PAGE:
While this work is the first in-depth typological study of indefinite pronouns in general, negative pronouns in particular have been the object of two recent large- scale cross-linguistic investigations, Bernini and Ramat ( 1992) and Kahrel ( 1996). I will focus my attention on the relation between negative indefinites and other indefinites, as well as on explanations of the observed universal tendencies that were not given in the works cited.
In § 8.1 I discuss the received taxonomy of negated indefinites, demonstrating that it is inadequate and that the implicational map of Chapter 4 provides for a better classification. § 8.2 deals with one important aspect of the syntax of negative indefinites, the co-occurence with a negative element associated with the verb. I will formulate a number of cross-linguistic generalizations and will propose functional explanations for them. Finally, in § 8.3 I examine various diachronic sources of negative indefinites, in particular negative scalar focus particles and minimal- unit expressions.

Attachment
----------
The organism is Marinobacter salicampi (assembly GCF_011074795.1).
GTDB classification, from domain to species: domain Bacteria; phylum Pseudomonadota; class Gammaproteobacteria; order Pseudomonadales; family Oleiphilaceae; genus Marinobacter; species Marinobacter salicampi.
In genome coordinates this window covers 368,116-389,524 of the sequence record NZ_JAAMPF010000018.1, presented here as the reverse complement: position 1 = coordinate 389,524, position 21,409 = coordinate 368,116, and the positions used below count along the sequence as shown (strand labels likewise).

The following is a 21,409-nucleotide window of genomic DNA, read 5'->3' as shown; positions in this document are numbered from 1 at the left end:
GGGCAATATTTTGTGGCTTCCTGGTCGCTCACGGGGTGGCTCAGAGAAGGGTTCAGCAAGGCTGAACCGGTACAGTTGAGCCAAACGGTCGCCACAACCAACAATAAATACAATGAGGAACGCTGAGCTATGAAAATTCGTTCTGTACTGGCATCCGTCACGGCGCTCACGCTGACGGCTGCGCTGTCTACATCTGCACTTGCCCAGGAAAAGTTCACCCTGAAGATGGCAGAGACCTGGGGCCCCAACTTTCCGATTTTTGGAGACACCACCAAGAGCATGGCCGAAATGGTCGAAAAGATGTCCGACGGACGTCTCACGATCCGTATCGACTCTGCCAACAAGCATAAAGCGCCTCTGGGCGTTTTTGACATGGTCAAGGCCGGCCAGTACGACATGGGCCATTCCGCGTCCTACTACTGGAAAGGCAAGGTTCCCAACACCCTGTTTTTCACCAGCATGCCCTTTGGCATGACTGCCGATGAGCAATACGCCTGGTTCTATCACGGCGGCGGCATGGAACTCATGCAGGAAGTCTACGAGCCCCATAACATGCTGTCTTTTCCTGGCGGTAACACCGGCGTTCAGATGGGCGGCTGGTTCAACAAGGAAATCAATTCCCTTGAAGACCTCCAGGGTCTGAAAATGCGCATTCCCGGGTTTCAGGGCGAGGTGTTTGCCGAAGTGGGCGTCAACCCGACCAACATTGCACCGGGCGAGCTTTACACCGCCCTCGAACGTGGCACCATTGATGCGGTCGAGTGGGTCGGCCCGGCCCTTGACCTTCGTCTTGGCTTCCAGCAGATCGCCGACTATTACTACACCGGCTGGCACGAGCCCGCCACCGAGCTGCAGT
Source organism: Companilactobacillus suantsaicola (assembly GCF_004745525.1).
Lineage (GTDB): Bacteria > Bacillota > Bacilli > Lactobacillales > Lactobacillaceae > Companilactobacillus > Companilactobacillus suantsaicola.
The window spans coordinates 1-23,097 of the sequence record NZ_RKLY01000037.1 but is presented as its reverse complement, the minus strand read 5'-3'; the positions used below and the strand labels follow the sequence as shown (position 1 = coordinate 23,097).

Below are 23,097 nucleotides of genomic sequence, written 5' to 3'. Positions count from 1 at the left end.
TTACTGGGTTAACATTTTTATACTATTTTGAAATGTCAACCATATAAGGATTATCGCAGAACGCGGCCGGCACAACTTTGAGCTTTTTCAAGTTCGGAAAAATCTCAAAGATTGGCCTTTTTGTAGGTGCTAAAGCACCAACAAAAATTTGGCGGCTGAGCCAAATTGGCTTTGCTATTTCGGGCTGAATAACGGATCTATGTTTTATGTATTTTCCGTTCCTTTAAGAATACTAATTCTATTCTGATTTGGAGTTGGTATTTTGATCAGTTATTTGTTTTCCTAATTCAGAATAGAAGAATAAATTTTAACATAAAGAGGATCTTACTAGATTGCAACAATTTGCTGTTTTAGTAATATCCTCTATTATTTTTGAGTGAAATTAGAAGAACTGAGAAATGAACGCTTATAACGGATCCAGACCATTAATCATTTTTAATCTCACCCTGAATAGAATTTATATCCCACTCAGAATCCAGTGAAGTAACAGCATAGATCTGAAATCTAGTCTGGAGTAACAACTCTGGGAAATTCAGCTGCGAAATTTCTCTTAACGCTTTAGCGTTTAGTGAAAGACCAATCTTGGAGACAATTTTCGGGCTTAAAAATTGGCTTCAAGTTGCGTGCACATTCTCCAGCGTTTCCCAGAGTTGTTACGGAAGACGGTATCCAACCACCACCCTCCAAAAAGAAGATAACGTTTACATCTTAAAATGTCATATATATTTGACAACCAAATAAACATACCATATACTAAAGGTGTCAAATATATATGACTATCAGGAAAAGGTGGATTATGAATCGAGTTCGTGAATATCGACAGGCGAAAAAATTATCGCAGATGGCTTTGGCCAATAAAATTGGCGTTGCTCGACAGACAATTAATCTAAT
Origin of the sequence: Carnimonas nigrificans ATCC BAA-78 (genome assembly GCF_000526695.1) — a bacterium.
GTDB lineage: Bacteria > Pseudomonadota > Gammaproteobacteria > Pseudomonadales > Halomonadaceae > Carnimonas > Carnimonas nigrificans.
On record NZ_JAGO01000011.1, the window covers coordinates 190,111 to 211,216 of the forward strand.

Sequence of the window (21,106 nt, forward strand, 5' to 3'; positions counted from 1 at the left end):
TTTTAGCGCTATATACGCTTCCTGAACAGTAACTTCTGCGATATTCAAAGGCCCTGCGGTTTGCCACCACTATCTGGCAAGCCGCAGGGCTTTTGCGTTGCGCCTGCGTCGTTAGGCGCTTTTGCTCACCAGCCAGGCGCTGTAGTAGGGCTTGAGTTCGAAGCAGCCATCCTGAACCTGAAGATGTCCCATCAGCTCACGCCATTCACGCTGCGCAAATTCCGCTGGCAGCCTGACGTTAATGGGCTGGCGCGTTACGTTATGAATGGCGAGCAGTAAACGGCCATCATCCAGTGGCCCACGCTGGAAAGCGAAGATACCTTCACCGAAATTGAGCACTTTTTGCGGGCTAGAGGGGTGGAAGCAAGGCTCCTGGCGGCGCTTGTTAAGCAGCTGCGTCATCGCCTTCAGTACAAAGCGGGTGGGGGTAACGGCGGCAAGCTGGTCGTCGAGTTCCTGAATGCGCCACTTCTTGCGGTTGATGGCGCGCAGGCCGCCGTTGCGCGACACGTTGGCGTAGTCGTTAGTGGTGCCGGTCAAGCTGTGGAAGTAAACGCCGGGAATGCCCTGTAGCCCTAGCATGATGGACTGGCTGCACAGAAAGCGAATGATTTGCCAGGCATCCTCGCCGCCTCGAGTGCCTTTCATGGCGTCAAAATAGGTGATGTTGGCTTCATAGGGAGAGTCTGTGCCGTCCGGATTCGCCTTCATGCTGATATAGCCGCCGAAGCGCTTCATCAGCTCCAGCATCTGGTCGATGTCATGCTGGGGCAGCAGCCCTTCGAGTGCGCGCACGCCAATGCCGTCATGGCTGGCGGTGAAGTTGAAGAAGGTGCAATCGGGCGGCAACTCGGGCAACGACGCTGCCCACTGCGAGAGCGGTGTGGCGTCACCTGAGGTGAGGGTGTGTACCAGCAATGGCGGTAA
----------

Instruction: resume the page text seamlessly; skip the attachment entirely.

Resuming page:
There is general agreement that there are four main syntactic ways of expressing negated indefinites, or in my terms, the direct-negation function of indefinite pronouns ( Dahl 1979; Bernini and Ramat 1992: 109-10; Kahrel 1996: 361). These four strategies are illustrated in (415a-d).
(415) (a) Verbal negation plus (ordinary) indefinite
Turkish (cf. bir şey 'something') Bir şey duy-ma-di-m. something hear-NEG-PAST-ISG 'I didn't hear anything.'
a. Verbal negation plus 'special indefinite' Basque (cf. nor-bait 'somebody', i-nor 'anybody') Ez dut inor ikusi. NEG I:have:him anybody seen 'I have not seen anybody.' ( Saltarelli 1988: ex. 525)